Are my throat spasms caused by acid reflux?

Lee T. Austin, MD
Esophageal reflux can cause throat spasms which can feel like an intense, chest filling pain, that some people may belive to be a heart attack. Spasms can occur when eating or drinking, or even when lying down after a meal. Usually they occur without warning. Spasms are uncontrolled contractions of the esophagus muscles that normally move food from the mouth down into the stomach.
Gastroesophageal reflux disease, acid from the stomach that comes up into the esophagus, can cause the spasm. There are two types of spasms:
  1. Diffuse Esophageal Spasm -  where the esophageal muscles contract in an uncoordinated way, which can cause food to get "stuck" in the esophagus.
  2. Nutcracker Esophagus - where the muscles of the esophagus contract too hard when swallowing, which can be very painful.
Symptoms of esophageal spasm include chest pain, heartburn, and difficulty swallowing. Treatment includes taking medications to treat the reflux, including proton pump inhibitors (Prilosec, Nexium), H2 blockers (Zantac, Tagament), and antacids (Tums). Lifestyle changes are also recommended and include smoking cessation, reducing alcohol consumption, weight loss, eating smaller and more frequent meals, remaining in an upright position for 3 hours after eating, and wearing loose fitting clothing. Some medications can also reduce the actual spasms, including calcium channel blockers and nitrates. Tricyclic antidepressants can also reduce the pain caused by the spasms. Contact one of our doctors if you have questions!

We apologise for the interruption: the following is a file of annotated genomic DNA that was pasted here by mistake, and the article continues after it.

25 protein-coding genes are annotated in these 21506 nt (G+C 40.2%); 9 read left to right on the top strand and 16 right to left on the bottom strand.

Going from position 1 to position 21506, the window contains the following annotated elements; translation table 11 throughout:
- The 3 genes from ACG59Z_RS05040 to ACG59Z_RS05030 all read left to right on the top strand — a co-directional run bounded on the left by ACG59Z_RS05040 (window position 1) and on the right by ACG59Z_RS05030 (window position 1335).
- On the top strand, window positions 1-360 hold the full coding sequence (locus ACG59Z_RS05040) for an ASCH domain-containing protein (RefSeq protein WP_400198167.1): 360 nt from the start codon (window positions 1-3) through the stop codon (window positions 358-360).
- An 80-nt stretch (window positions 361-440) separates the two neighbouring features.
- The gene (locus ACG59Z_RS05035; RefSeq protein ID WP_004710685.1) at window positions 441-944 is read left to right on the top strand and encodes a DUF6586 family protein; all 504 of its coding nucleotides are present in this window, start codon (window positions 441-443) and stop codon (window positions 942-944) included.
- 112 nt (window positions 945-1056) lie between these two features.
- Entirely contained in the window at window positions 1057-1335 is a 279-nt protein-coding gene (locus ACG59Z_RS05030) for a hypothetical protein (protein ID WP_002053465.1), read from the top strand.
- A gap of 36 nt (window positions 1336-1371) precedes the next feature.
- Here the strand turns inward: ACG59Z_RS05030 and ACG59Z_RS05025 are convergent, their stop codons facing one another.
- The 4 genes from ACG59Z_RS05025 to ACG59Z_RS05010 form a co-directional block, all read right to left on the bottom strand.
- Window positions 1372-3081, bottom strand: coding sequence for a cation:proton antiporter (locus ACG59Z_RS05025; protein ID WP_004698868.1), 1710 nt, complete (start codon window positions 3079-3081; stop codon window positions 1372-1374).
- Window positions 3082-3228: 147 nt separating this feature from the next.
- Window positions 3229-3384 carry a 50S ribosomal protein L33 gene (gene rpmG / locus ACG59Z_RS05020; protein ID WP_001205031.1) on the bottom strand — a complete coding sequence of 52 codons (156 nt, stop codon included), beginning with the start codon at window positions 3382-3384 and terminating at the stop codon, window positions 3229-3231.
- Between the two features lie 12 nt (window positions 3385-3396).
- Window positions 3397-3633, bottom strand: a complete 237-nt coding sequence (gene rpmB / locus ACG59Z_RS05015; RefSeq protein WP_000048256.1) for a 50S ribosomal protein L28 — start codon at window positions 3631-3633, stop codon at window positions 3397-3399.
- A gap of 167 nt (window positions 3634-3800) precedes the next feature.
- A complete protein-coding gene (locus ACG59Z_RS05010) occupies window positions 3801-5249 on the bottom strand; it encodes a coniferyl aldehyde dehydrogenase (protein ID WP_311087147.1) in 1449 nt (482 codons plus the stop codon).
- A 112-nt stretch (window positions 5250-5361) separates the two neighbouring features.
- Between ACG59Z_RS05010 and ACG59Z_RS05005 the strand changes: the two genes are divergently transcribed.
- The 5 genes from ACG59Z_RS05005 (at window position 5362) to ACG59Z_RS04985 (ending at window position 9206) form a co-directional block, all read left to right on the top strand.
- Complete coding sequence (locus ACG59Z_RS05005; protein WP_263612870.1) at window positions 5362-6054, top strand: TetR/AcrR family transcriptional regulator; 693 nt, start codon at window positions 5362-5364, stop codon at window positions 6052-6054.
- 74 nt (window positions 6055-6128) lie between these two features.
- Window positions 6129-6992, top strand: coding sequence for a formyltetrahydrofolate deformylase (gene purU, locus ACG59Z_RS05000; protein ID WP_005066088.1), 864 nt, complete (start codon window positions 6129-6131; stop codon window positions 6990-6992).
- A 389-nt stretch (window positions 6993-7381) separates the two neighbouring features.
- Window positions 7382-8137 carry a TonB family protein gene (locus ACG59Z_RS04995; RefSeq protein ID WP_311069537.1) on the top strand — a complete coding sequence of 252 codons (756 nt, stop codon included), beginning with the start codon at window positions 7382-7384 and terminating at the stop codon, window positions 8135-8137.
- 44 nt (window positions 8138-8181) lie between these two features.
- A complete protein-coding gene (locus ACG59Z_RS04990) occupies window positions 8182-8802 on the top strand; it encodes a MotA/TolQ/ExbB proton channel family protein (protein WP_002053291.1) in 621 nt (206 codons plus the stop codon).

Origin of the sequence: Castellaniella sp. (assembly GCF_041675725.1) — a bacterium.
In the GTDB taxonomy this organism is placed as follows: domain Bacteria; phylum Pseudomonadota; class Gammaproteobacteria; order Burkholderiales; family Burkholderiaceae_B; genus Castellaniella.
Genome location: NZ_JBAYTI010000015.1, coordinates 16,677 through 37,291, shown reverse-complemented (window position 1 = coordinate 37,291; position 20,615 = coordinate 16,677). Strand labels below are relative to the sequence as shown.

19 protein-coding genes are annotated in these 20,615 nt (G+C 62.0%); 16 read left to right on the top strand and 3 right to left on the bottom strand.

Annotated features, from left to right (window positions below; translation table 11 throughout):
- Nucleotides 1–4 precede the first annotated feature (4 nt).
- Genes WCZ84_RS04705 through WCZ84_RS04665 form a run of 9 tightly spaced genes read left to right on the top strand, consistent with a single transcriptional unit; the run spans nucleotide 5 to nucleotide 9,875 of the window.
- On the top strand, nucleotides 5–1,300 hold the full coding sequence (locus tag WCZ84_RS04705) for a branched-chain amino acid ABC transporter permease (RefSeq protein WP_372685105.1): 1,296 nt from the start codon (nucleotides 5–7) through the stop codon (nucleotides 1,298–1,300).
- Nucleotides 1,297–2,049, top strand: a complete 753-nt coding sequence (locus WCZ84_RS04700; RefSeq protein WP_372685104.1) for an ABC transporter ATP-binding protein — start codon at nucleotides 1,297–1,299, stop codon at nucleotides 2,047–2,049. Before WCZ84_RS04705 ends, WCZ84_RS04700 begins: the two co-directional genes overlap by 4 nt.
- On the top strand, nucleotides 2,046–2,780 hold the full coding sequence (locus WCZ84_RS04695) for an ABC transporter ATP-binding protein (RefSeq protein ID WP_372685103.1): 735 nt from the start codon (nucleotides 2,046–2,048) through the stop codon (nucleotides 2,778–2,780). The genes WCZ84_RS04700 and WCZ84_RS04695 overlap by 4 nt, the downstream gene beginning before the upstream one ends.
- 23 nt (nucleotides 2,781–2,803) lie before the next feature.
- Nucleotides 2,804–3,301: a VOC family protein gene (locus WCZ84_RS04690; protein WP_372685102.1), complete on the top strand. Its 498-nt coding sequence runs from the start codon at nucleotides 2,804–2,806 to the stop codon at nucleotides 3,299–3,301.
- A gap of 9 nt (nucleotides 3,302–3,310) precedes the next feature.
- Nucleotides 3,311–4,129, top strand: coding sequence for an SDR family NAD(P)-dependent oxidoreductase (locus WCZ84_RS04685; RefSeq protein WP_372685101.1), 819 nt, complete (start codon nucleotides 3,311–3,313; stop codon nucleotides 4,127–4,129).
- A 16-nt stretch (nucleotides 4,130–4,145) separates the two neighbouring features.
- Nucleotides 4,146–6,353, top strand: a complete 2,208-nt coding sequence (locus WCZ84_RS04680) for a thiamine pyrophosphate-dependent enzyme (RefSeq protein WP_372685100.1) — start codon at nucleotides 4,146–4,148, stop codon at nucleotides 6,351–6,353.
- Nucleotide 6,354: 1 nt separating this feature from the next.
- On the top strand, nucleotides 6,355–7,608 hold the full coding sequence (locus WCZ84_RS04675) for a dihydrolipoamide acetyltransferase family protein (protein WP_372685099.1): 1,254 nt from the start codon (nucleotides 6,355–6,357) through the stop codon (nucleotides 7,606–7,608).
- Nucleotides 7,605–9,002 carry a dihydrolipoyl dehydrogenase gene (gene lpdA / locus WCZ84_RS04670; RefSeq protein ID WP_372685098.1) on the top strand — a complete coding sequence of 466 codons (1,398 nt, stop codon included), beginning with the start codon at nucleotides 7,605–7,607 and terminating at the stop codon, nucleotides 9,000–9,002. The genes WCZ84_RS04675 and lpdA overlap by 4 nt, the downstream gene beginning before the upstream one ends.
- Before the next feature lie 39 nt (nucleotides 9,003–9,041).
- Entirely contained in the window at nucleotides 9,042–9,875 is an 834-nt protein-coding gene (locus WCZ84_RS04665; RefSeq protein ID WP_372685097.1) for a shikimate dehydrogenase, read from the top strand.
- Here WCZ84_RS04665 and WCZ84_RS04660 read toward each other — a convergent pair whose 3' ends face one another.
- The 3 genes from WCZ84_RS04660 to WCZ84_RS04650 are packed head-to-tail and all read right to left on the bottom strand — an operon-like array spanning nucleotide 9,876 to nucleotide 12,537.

Dr. Mehmet Oz, MD
Cardiology (Cardiovascular Disease)
Throat spasms can be affected by a variety of factors, including acid reflux. In this video, Dr. Oz discusses what can cause throat spasms.

Continue Learning about GERD

7 Ways to Fight GERD
7 Ways to Fight GERD
Sometimes the signs of acid reflux are unmistakeable -- from searing heartburn to sour-tasting acid burbling up in your throat. Sometimes the signs ar...
Read More
How safe is surgery for acid reflux?
Despite the fact that antireflux surgery is well established and very safe, it is still a major oper...
More Answers
Is gastroesophageal reflux disease (GERD) a serious condition?
Although gastroesophageal reflux disease (GERD) is not considered a serious condition, its impact on...
More Answers
When Should I See a Doctor About Heartburn?
When Should I See a Doctor About Heartburn?

Important: This content reflects information from various individuals and organizations and may offer alternative or opposing points of view. It should not be used for medical advice, diagnosis or treatment. As always, you should consult with your healthcare provider about your specific health needs.